The product we use is compliant with applicable FDA regulations for food contact subject to the limitations listed below. This product is formulated using polyacetal base resin that is compliant for use in food contact applications according to (CFR), Title 21, 177.2470. Any additives, that may be present, comply with appropriate, specific FDA Regulations.

Limitations:
Types of food: All types of food except foods containing 15% or more alcohol.
Conditions of Use: Use temperature not to exceed 250 deg F per 177.2470.
Additionally, this plastic is approved by the USDA for direct contact use with meat and poultry products, as well as meeting the Sanitary Standards 3A Compliance for the Dairy and Food Industries Supply Association (DFISA).

What about Formaldehyde?
Many questions have been asked about the existence of formaldehyde in Acetal Copolymer.  While it is true formaldehyde is present in trace amounts, research proves it is only released at very high temperatures, well above any temperatures found in home food canning.  Here are the facts.

Heating our brand of acetal copolymer above 460 degrees F (238 C) should be avoided.  At these temperatures, formaldehyde, a colorless and irritating gas that can be harmful in high concentrations, is generated.
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oldschool
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Re: BPA

Post by oldschool » Wed Sep 07, 2016 10:32 pm

Helicopilot
When you purchase a pressure canner, they also include a small "how to" booklet to get you started.

thecrownsown
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Re: BPA

Post by thecrownsown » Thu Sep 08, 2016 6:28 pm

Denob wrote:OK, I don't know how I missed this earlier in the conversation but Bernardin has been producing BPA free lids since 2015.
I verified this on the boxes of lids I picked up this year...there is a red square on the box with "BPA FREE" on it!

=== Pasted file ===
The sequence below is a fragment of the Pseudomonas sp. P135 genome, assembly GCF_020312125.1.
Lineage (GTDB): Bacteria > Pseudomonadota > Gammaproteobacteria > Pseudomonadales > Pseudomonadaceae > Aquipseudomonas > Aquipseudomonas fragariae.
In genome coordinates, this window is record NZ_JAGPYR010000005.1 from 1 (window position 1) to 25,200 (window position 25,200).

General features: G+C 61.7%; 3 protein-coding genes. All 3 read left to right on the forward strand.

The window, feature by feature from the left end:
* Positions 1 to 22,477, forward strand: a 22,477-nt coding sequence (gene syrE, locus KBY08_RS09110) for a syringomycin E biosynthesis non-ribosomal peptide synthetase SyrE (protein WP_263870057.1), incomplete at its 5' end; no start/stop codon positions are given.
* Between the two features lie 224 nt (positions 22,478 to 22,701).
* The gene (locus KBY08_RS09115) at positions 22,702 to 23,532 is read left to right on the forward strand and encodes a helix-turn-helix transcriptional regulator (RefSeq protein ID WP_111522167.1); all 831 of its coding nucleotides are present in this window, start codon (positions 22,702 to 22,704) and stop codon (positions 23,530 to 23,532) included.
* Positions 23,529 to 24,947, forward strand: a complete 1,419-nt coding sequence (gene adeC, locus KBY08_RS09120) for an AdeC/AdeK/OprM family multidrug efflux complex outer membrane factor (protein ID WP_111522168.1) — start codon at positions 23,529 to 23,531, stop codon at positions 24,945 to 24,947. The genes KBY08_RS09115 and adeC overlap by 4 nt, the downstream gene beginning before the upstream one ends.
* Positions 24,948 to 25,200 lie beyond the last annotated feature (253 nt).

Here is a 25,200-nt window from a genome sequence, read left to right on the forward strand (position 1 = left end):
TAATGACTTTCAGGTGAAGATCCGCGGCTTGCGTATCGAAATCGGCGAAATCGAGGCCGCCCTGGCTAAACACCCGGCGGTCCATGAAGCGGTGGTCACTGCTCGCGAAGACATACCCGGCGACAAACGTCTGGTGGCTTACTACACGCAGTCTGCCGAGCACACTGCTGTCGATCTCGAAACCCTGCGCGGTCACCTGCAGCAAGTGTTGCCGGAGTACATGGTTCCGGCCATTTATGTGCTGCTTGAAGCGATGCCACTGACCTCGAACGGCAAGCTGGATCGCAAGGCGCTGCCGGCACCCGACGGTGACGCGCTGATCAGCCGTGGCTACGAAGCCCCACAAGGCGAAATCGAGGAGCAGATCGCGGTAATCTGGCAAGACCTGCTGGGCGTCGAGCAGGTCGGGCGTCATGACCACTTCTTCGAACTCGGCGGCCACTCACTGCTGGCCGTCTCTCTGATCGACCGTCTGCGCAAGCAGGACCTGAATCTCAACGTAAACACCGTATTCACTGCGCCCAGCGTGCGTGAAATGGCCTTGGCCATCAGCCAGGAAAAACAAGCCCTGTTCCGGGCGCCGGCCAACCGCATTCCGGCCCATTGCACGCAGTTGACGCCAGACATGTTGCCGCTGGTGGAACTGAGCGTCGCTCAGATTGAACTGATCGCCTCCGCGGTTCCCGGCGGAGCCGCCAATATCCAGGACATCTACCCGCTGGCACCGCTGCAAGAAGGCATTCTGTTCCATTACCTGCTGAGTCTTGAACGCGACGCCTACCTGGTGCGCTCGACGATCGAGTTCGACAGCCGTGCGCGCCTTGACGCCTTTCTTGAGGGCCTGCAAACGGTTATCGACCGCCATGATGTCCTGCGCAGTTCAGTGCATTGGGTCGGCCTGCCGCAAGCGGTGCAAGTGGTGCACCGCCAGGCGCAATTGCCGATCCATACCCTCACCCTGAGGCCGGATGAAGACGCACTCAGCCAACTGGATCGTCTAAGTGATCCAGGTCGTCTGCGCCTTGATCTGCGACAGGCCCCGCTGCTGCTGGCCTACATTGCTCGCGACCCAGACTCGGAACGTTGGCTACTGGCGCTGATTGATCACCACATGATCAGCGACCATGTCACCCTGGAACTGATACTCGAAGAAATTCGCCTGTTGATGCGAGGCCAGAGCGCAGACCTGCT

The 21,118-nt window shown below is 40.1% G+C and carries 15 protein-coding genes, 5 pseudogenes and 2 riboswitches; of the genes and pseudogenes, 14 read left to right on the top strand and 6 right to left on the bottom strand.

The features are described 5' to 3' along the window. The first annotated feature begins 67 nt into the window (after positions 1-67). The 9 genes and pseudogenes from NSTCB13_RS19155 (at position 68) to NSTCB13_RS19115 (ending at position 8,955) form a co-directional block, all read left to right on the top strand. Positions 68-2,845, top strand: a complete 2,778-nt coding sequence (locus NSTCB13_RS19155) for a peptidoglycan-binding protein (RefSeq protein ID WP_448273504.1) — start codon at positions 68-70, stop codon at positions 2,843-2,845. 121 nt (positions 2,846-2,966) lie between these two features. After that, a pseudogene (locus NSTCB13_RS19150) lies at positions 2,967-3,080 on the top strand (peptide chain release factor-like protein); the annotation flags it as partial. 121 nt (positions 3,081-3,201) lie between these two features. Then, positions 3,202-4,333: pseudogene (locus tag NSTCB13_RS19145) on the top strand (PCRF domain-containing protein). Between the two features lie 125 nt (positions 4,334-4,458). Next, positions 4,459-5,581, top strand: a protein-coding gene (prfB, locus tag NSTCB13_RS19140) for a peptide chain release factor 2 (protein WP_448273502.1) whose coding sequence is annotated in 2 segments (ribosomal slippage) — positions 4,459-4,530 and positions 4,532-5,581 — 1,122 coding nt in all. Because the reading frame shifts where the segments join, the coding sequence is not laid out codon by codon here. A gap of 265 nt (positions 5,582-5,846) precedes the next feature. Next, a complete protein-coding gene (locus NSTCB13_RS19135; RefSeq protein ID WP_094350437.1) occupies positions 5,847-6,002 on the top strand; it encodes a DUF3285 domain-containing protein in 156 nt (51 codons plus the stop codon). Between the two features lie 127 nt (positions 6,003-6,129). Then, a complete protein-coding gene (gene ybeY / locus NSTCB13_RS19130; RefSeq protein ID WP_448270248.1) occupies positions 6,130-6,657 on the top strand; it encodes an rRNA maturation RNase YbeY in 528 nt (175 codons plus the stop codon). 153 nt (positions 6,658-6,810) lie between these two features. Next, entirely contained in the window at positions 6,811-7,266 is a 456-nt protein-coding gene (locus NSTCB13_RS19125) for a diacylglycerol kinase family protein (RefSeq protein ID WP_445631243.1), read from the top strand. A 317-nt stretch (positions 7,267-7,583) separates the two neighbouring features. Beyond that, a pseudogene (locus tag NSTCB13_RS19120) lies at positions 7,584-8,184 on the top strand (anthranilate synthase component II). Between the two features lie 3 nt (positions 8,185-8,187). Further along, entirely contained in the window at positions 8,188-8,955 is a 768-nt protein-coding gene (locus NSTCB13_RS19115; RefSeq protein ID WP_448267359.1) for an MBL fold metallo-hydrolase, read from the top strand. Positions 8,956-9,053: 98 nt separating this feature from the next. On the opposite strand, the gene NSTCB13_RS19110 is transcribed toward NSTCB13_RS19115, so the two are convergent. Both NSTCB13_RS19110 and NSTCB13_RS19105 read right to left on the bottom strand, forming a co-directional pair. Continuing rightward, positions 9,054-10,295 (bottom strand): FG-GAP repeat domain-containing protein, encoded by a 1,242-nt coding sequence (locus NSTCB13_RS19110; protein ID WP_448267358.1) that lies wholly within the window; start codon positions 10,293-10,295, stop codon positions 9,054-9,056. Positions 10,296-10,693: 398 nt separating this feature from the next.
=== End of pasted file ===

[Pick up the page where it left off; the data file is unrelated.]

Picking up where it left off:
Thats good to know they are BPA free. Thats what we used for our first real batch of pickling... without the local mennonites hanging over our shoulders to make sure we know what we are doing! :)

We made hot pickled green tomatoes....(photo attached!) Since the BPA "crisis" is put to bed...quick question on canning...even though we packed the jars tight...it seems we've left about 30% of the space in the jars once the fluid is added...everything floats to the top and we've wasted all that space...is there a way to get around this? When we can some more food later on this year I dont want to have 30% of the space empty...
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Denob
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Re: BPA

Post by Denob » Thu Sep 08, 2016 8:50 pm

I get the same issue, but not all the time.
The first year I tried pressure canning I freaked out at how much space there was at the bottom...
From what I was told...it's shrinkage during processing.
Kind of makes sense I guess...lots of food shrinks down when you cook it and the temps in a pressure canner are even higher than that.
But then again I only have a few years experience...maybe one of the more experienced canners like FARMGAL (nudge nudge) could weigh in on this?